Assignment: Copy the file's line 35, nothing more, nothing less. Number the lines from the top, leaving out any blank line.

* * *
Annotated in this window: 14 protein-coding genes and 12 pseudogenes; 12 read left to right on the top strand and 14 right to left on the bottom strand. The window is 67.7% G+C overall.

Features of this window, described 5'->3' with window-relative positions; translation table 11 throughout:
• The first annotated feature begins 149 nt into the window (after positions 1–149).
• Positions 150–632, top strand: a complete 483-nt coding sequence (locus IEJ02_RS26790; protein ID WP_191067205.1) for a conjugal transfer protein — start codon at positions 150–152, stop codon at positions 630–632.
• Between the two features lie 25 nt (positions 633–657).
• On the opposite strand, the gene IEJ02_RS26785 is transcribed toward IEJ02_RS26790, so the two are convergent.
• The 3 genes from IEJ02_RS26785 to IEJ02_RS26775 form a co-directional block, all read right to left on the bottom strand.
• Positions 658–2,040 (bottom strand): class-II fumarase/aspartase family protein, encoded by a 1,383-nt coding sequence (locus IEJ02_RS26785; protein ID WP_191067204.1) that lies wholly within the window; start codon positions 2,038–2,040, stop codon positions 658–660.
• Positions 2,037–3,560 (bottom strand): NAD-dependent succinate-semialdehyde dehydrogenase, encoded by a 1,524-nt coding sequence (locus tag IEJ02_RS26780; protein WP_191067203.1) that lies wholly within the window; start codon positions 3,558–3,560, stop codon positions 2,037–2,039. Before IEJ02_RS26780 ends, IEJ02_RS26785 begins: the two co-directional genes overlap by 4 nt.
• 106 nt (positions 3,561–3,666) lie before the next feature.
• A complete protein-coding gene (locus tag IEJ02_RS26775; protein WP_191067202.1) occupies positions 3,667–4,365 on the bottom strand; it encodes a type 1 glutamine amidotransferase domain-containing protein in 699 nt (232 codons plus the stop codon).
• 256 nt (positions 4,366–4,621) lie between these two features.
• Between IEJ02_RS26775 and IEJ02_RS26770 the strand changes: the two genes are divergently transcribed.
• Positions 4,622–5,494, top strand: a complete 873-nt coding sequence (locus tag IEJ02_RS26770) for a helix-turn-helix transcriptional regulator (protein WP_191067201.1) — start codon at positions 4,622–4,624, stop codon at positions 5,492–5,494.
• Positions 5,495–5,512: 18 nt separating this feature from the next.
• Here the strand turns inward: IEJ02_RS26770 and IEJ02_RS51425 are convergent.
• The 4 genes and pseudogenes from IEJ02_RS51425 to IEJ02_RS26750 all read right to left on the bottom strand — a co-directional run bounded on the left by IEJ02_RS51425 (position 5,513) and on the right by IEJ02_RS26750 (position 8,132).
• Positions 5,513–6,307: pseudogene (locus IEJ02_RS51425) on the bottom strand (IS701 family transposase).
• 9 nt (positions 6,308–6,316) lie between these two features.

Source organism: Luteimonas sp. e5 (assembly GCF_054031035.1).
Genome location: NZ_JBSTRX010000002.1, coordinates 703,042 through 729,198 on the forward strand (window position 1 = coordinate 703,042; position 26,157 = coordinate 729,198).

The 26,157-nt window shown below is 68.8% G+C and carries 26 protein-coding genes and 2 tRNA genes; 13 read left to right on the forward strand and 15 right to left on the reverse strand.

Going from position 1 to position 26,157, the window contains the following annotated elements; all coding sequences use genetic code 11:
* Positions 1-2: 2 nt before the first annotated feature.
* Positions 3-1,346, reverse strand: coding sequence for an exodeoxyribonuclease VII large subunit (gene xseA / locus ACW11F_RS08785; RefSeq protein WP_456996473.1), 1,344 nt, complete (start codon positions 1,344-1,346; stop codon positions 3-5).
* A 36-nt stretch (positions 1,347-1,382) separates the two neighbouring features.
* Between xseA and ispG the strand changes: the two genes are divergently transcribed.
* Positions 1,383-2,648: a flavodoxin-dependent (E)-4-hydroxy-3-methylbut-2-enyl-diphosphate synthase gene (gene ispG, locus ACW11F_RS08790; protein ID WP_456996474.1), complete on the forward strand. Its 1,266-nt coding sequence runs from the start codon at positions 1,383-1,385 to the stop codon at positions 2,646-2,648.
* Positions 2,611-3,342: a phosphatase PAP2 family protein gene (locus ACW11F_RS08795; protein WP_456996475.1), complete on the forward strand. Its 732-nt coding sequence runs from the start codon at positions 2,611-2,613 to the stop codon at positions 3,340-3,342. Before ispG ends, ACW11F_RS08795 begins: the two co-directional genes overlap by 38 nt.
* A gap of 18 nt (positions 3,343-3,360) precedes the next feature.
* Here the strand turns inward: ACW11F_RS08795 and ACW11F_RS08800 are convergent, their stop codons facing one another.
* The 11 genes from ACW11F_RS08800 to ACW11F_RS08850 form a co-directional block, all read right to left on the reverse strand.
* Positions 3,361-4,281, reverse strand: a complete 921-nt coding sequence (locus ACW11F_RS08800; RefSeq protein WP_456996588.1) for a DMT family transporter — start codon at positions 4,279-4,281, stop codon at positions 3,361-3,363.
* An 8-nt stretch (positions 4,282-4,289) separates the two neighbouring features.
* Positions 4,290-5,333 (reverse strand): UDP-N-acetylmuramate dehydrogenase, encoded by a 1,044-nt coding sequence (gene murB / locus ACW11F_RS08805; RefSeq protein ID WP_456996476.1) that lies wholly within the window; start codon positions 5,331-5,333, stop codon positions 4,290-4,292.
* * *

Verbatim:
* Positions 4,290-5,333 (reverse strand): UDP-N-acetylmuramate dehydrogenase, encoded by a 1,044-nt coding sequence (gene murB / locus ACW11F_RS08805; RefSeq protein ID WP_456996476.1) that lies wholly within the window; start codon positions 5,331-5,333, stop codon positions 4,290-4,292.